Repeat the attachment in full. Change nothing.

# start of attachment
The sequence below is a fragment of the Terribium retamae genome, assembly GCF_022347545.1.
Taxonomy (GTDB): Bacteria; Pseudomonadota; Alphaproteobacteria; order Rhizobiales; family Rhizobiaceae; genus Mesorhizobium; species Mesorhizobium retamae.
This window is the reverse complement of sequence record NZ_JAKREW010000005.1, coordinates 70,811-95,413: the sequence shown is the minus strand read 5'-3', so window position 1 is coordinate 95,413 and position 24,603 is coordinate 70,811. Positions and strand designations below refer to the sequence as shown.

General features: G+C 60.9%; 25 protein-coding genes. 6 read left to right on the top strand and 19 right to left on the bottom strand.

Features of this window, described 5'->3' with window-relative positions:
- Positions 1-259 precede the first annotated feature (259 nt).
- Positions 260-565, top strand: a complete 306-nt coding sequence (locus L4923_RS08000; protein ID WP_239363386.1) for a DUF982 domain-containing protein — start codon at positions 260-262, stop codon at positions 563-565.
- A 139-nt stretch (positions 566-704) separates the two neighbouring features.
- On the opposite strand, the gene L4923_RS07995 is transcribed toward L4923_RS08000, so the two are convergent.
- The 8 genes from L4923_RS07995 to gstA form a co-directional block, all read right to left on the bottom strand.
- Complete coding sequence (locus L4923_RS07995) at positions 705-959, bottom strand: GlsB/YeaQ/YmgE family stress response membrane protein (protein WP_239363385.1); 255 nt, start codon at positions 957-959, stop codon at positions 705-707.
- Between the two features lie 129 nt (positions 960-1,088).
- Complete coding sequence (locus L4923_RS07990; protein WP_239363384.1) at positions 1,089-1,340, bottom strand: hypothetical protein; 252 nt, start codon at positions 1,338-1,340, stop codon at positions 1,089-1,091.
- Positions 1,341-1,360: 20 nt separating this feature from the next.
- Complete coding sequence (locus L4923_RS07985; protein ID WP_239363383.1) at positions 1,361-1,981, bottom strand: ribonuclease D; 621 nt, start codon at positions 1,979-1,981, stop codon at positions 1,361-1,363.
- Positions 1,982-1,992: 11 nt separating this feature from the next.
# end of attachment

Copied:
The sequence below is a fragment of the Terribium retamae genome, assembly GCF_022347545.1.
Taxonomy (GTDB): Bacteria; Pseudomonadota; Alphaproteobacteria; order Rhizobiales; family Rhizobiaceae; genus Mesorhizobium; species Mesorhizobium retamae.
This window is the reverse complement of sequence record NZ_JAKREW010000005.1, coordinates 70,811-95,413: the sequence shown is the minus strand read 5'-3', so window position 1 is coordinate 95,413 and position 24,603 is coordinate 70,811. Positions and strand designations below refer to the sequence as shown.

General features: G+C 60.9%; 25 protein-coding genes. 6 read left to right on the top strand and 19 right to left on the bottom strand.

Features of this window, described 5'->3' with window-relative positions:
- Positions 1-259 precede the first annotated feature (259 nt).
- Positions 260-565, top strand: a complete 306-nt coding sequence (locus L4923_RS08000; protein ID WP_239363386.1) for a DUF982 domain-containing protein — start codon at positions 260-262, stop codon at positions 563-565.
- A 139-nt stretch (positions 566-704) separates the two neighbouring features.
- On the opposite strand, the gene L4923_RS07995 is transcribed toward L4923_RS08000, so the two are convergent.
- The 8 genes from L4923_RS07995 to gstA form a co-directional block, all read right to left on the bottom strand.
- Complete coding sequence (locus L4923_RS07995) at positions 705-959, bottom strand: GlsB/YeaQ/YmgE family stress response membrane protein (protein WP_239363385.1); 255 nt, start codon at positions 957-959, stop codon at positions 705-707.
- Between the two features lie 129 nt (positions 960-1,088).
- Complete coding sequence (locus L4923_RS07990; protein WP_239363384.1) at positions 1,089-1,340, bottom strand: hypothetical protein; 252 nt, start codon at positions 1,338-1,340, stop codon at positions 1,089-1,091.
- Positions 1,341-1,360: 20 nt separating this feature from the next.
- Complete coding sequence (locus L4923_RS07985; protein ID WP_239363383.1) at positions 1,361-1,981, bottom strand: ribonuclease D; 621 nt, start codon at positions 1,979-1,981, stop codon at positions 1,361-1,363.
- Positions 1,982-1,992: 11 nt separating this feature from the next.